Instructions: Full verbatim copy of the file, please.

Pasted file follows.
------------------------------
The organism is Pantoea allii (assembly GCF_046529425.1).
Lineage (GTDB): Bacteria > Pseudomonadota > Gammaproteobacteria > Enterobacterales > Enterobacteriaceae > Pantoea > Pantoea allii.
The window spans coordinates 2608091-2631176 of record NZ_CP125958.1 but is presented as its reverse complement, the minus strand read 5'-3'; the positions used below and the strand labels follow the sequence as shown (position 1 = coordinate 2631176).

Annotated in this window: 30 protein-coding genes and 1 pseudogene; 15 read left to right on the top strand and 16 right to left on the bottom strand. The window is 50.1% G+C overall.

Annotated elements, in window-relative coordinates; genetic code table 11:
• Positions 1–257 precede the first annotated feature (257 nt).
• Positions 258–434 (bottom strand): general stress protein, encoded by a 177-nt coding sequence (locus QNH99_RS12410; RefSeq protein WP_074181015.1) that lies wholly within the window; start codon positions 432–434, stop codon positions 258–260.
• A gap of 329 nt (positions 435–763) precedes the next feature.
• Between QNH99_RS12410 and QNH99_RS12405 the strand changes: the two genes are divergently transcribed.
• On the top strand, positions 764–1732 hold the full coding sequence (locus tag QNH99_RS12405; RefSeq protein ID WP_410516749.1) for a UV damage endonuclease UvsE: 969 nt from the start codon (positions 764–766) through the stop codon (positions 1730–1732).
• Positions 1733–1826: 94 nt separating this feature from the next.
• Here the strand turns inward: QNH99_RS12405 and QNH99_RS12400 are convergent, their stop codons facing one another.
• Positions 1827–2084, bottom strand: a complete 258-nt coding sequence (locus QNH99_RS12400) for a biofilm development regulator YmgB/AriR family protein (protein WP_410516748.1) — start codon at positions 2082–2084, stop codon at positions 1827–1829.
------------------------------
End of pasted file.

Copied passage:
The organism is Pantoea allii (assembly GCF_046529425.1).
Lineage (GTDB): Bacteria > Pseudomonadota > Gammaproteobacteria > Enterobacterales > Enterobacteriaceae > Pantoea > Pantoea allii.
The window spans coordinates 2608091-2631176 of record NZ_CP125958.1 but is presented as its reverse complement, the minus strand read 5'-3'; the positions used below and the strand labels follow the sequence as shown (position 1 = coordinate 2631176).

Annotated in this window: 30 protein-coding genes and 1 pseudogene; 15 read left to right on the top strand and 16 right to left on the bottom strand. The window is 50.1% G+C overall.

Annotated elements, in window-relative coordinates; genetic code table 11:
• Positions 1–257 precede the first annotated feature (257 nt).
• Positions 258–434 (bottom strand): general stress protein, encoded by a 177-nt coding sequence (locus QNH99_RS12410; RefSeq protein WP_074181015.1) that lies wholly within the window; start codon positions 432–434, stop codon positions 258–260.
• A gap of 329 nt (positions 435–763) precedes the next feature.
• Between QNH99_RS12410 and QNH99_RS12405 the strand changes: the two genes are divergently transcribed.
• On the top strand, positions 764–1732 hold the full coding sequence (locus tag QNH99_RS12405; RefSeq protein ID WP_410516749.1) for a UV damage endonuclease UvsE: 969 nt from the start codon (positions 764–766) through the stop codon (positions 1730–1732).
• Positions 1733–1826: 94 nt separating this feature from the next.
• Here the strand turns inward: QNH99_RS12405 and QNH99_RS12400 are convergent, their stop codons facing one another.
• Positions 1827–2084, bottom strand: a complete 258-nt coding sequence (locus QNH99_RS12400) for a biofilm development regulator YmgB/AriR family protein (protein WP_410516748.1) — start codon at positions 2082–2084, stop codon at positions 1827–1829.